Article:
EU emphasises the need for organised legality to fight corruption and organised crime in Albania (19/04/2012)

Tirana, 18 April 2012


Nearing the end of its 10th year and a total fund of more than €17 million, the Police Assistance Mission of the EU to Albania (PAMECA) held today its Steering Committee Meeting to take stock of concrete results in the fight against corruption and organised crime. The Steering Committee Meeting gathered the Ministry of Interior, the Albanian State Police, the High Inspectorate of the Declaration and Audit of Assets, as well as judges and prosecutors. The third term of PAMECA has brought British and Austrian expertise to improve the work of the Albanian State Police in guaranteeing public order and security, integrated border management, and the fight against corruption and organised crime.

As a fundamental component of a democratic and just society, guaranteeing the rule of law is a pre-requisite for EU membership. The Opinion of the European Commission on Albania’s readiness for candidate status, and its accompanying Analytical Report, clearly identified shortcomings in areas pertaining to the rule of law: justice reform, fight against corruption and organised crime. Specifically, the Opinion noted the need for a solid track record in investigations, prosecutions and convictions of corruption and organised crime at all levels as an indispensable indicator that the law prevails on all citizens, at equal measure.

Addressing all participants at the meeting, and especially police, prosecutors and judges, the Head of the EU Delegation to Albania, Ambassador Ettore Sequi emphasised that “That track record depends on all of you – because organised crime and corruption, organised illegality can only be fought by organised legality”. After so many years and millions of assistance, and with Albania’s legal framework in criminal justice complete, Ambassador Sequi added that “Citizens and the EU together with them, are not interested in a ping-pong of blame: we are interested in how you enforce the spirit and the letter of your laws”. Ambassador Sequi pointed out that it is a matter of responsibility to ask for results after so many years and millions of support from the European taxpayer, money that was not spent on schools and hospitals in the EU, but in Albania to strengthen the rule of law.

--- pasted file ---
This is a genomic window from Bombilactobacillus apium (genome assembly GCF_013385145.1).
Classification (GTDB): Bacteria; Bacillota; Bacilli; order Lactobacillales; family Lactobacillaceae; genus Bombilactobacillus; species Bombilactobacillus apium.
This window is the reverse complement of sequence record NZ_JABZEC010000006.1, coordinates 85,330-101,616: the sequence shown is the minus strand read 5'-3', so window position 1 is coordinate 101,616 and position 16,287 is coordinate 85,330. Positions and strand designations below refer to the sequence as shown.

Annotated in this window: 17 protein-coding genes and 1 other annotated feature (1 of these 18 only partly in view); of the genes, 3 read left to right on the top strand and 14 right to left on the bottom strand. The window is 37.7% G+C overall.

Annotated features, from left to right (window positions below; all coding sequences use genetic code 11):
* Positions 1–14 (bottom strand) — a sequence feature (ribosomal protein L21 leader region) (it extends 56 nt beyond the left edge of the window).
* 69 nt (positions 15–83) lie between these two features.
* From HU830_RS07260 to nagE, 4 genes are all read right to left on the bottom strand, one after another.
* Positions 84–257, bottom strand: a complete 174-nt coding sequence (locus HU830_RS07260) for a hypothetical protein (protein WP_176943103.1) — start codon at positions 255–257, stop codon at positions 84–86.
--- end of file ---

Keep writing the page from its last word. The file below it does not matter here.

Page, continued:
PAMECA began its work in 2002, building on previous experience and knowledge of the needs and gaps in guaranteeing public order, security and the rule of law in the country. Since then, PAMECA has cost more than €17 million, spent on trainings and capacity-building, equipment and infrastructure. Complementing PAMECA, the EU has enabled the construction of 10 border crossing points and the refurbishment of 17 border police stations in Albania through €6 million, and has granted another €3.5 million to provide 8 high-speed modern patrol vessels for the Albanian police and customs to effectively control the blue border. The EU is Albania’s main partner, with its commitment to the EU future of the country and financial assistance to support Albania’s efforts towards that future, which in the past 5 years alone has amounted to €470 million.

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